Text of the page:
Step 1B: Reflection on Intelligence


Take a moment to reflect on your answer to the poll in the comment section below. Explain how you think about learning new things and the idea of intelligence. Then, read through a sampling of responses from your colleagues to get an idea of how others think about learning and intelligence.


963 thoughts on “Step 1B: Reflection on Intelligence

  1. MSoto says:

    Life and academic experiences shape our intellect. Our brain needs to be exercised and challenged everyday to grow intellectually. Our brain is like a plant that we must water everyday to see it grow. Yes, we are born with some innate abilities, but we can strengthen them by studying and learning, from our own experiences and mistakes.


  2. Hernesto Meza says:

    As we learn new things the brain is constantly making connections. New things present new challenges that simply require us to rise from the occasion and learn from the mistakes we make. I think mistakes teach us more than we expect and take us from the idea of failure to the idea of not there yet. Failing something does not mean one will never get it, it simply means you have not acquired that skill fully yet but that you are working on achieving it. Additionally, the poll makes me think about the need to truly teach students that learning can be fun and should be fun and that failure is not stagnant but a fluid level of being that can be come out from.


  3. Harmony 2S says:

    If a person has experienced weakness in a specific area of the brain due to lack of exposure, they should be able to strengthen (at least to some extent) that same part of the brain with continued use and practice.


  4. Mark Linley says:

    A level of intelligence is something that everyone comes to the table with; however, effort and interest can change it, for the better or for the worse….


  5. Harmony4681 says:

    Take a moment to reflect on your answer to the poll in the comment section below. Explain how you think about learning new things and the idea of intelligence. Then, read through a sampling of responses from your colleagues to get an idea of how others think about learning and intelligence.

    The idea of intelligence can be measured in different forms. One might think that if you excel in mathematics, you have intelligence. Others might think that if you can compose a symphony or create a magnificent painting, you’re a genius. Intelligence is purely subjective. I think its actually harder to learn new things, especially, when you have been doing something for a long time. Its like the sayings go, “Habits are hard to break” and “You can’t teach an old dog new tricks”. Many of become uncomfortable when it comes to learning new things, especially when you are use to thinking and doing something a certain way. Whenever we come across “difficult students” some teachers might say things like, “What do expect. Look at where their from.” This mentality only cripples a student rather than lifting them. We need to take a deeper look at our students and believe that their obstacles will only make them stronger, not weaker. Also, our struggles as teachers help us to become more sensitive and aware of our own students. It makes us better teachers. As the another saying goes, “What doesn’t kill you, makes you stronger.” Learning never stops and so should we, when it comes to encouraging our students to succeed in school.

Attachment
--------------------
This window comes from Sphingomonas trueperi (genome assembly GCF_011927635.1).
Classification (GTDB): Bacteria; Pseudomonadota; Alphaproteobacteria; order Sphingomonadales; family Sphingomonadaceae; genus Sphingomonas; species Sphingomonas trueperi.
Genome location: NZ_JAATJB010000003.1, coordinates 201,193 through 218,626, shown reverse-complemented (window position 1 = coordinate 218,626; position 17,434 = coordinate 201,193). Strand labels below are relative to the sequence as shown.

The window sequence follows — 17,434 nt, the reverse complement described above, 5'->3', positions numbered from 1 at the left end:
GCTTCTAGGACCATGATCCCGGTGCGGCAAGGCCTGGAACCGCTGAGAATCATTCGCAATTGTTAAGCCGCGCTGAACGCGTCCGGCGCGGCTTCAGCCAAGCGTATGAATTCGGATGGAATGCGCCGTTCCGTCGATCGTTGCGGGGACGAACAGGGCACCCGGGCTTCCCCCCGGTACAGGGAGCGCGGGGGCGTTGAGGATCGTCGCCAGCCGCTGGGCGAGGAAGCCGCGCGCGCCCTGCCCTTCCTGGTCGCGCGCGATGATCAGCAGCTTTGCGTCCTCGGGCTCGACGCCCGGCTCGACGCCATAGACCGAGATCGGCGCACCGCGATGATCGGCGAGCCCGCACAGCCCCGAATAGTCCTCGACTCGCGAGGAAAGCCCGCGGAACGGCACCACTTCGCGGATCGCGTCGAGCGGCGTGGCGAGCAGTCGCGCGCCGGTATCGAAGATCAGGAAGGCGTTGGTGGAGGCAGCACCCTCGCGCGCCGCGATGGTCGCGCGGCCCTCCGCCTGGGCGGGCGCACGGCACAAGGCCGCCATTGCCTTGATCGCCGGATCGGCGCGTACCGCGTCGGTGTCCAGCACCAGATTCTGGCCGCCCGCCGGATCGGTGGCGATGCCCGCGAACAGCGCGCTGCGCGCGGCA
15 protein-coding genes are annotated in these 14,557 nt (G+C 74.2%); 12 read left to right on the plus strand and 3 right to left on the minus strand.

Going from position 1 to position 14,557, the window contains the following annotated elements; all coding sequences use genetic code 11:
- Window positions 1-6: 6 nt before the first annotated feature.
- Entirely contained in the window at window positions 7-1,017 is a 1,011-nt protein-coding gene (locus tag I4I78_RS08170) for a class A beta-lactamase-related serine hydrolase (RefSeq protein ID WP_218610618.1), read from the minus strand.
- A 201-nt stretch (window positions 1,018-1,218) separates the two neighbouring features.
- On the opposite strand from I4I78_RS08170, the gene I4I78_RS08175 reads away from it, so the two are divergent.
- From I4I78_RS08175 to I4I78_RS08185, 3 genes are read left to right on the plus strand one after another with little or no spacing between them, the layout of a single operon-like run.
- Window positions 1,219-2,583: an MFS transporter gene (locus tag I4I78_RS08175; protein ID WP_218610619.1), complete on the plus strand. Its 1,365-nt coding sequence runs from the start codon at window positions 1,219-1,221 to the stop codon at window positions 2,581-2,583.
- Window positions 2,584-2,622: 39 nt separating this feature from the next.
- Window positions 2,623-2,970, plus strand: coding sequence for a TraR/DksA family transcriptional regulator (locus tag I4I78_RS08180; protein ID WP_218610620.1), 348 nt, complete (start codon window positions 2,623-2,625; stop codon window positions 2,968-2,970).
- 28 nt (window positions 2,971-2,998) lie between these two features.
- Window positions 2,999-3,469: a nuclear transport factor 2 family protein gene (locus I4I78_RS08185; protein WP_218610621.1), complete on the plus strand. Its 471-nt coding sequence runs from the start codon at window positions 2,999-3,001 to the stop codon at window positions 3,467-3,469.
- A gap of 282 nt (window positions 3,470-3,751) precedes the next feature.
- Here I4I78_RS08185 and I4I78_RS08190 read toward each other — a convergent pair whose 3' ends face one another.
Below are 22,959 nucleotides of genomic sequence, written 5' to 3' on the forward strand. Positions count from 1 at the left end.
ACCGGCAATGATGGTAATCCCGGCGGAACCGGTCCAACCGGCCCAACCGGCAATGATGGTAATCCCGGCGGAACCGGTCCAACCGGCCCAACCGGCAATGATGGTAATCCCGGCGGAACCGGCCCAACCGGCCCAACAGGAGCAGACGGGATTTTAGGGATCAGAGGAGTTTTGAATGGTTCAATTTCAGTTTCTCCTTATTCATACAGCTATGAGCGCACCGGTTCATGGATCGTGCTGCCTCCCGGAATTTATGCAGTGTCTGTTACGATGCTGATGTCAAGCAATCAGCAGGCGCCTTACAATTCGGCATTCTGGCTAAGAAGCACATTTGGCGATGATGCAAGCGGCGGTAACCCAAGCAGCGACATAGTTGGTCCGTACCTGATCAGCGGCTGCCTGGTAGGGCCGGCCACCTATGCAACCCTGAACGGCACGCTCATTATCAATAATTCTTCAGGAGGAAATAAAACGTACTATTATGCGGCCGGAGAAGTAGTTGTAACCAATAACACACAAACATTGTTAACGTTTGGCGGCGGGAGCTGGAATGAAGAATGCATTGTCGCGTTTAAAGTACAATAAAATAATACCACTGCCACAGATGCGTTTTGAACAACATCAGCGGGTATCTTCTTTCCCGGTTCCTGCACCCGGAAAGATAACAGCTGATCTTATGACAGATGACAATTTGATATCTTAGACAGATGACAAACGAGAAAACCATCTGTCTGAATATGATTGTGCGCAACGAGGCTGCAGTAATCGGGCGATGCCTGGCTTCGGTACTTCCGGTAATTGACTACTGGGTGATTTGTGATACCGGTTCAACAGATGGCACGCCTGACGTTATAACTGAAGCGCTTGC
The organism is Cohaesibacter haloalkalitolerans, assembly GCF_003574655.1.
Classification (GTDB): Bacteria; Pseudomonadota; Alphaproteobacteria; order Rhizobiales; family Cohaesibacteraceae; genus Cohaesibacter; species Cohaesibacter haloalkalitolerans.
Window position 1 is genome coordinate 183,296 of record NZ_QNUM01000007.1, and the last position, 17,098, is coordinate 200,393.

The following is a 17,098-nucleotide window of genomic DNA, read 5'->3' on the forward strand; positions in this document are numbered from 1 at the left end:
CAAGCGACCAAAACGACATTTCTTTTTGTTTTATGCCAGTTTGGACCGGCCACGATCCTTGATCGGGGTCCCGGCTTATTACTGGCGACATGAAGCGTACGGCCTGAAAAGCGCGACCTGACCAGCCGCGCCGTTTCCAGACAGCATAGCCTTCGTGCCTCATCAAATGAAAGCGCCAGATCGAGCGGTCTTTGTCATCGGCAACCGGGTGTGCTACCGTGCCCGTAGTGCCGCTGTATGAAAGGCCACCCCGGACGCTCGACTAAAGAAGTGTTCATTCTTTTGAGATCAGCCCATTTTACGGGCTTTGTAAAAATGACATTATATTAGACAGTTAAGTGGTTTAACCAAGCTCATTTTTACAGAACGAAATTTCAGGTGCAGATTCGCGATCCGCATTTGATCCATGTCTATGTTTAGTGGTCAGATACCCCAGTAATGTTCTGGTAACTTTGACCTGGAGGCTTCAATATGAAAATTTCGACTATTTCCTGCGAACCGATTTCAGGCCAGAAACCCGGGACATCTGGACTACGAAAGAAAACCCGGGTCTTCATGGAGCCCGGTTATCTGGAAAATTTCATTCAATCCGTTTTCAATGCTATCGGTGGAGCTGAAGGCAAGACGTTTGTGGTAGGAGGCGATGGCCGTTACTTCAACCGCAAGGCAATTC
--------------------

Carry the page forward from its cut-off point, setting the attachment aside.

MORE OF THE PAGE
6. Harmony Carroll says:

    I see intelligence as the ability process the world around you through a critical lens. Intelligent people not only retain learning, but are able to apply it, often creatively, in novel situation. They are also able to recognize gaps in their learning, which drives them to learn more or perhaps answers unanswered questions through their own investigations. Intelligence is the result of a brain that is well “exercised”. This of course can be taught, however I believe the older you get the less likely it becomes that you can really impact your intelligence, even if you expose yourself to lots of new things.


  7. Harmony072004 says:

    I strongly believe that you can always learn new things. Trying different approaches to learning something new helps the mind grow. As educators, we need to remind our students that the brain is growth the more difficult the task and the more we persevere in solving it instead of looking for an easy way out. We need to teach them that they should take on new challenges and learn from them.


  8. In my experience, I’ve noticed that people/students view intelligence as being fixed for each person. For example you get what you were born with. And it does not change. However I believe intelligence can change and grow. The idea is that you can build up your intelligence, just as you can build up your strength or endurance. It will definitely take some effort but it is possible to become smarter. I believe the brain changes and gets stronger when you use it. There have been studies that show just how the brain grows and how it gets stronger when you learn new things. That being said, when you practice and learn new things, parts of your brain change and get larger a lot like muscles do when you exercise.That’s why you often hear people say, “Use it or lose it!”


  9. Harmony Figueroa says:

    Personally, I believe in a growth mindset. New things can definitely be learned. Not all children will learn grasp new ideas in the same way nor at the same pace, but I do believe that in their own manner and at their own pace, students are able to learn new things.


  10. D. Gonzalez says:

    I do believe in a growth mindset. New things can definitely be learned. Of course not all students learn or understand new things in the same manner nor at the same pace.


  11. Harmony mhc says:

    I think all individuals have the ability to learn new things. I think your basic intelligence can be changed if you have a growth mindset.


  12. MRE says:

    I believe in growth mindset. I believe that learning new things, living experiences and dealing with struggles develops our intelligence. We all have the capacity to learn, the question is, how willing are we to learn something new or challenging? We are only limited by our fixed minds and we need to get our students to understand that they can change and grow their intelligence.


  13. marqueztheresa says:

    Learning and experience develop intelligence. Intelligence cannot be thought of as a pre-set thing. It is malleable and can be developed. What is ignorance, but a lack of experience? Being open, and able to take in experiences around you directly or not, builds upon your experience and your intelligence.


  14. msmartinez says:

    In response to how I think about learning new things and the idea of intelligence, I believe that learning new things and intelligence go hand in hand. Intelligence by definition is the ability to learn or understand new concepts from experience. I am reminded of the mindset that all students can achieve given opportunities to real life experiences.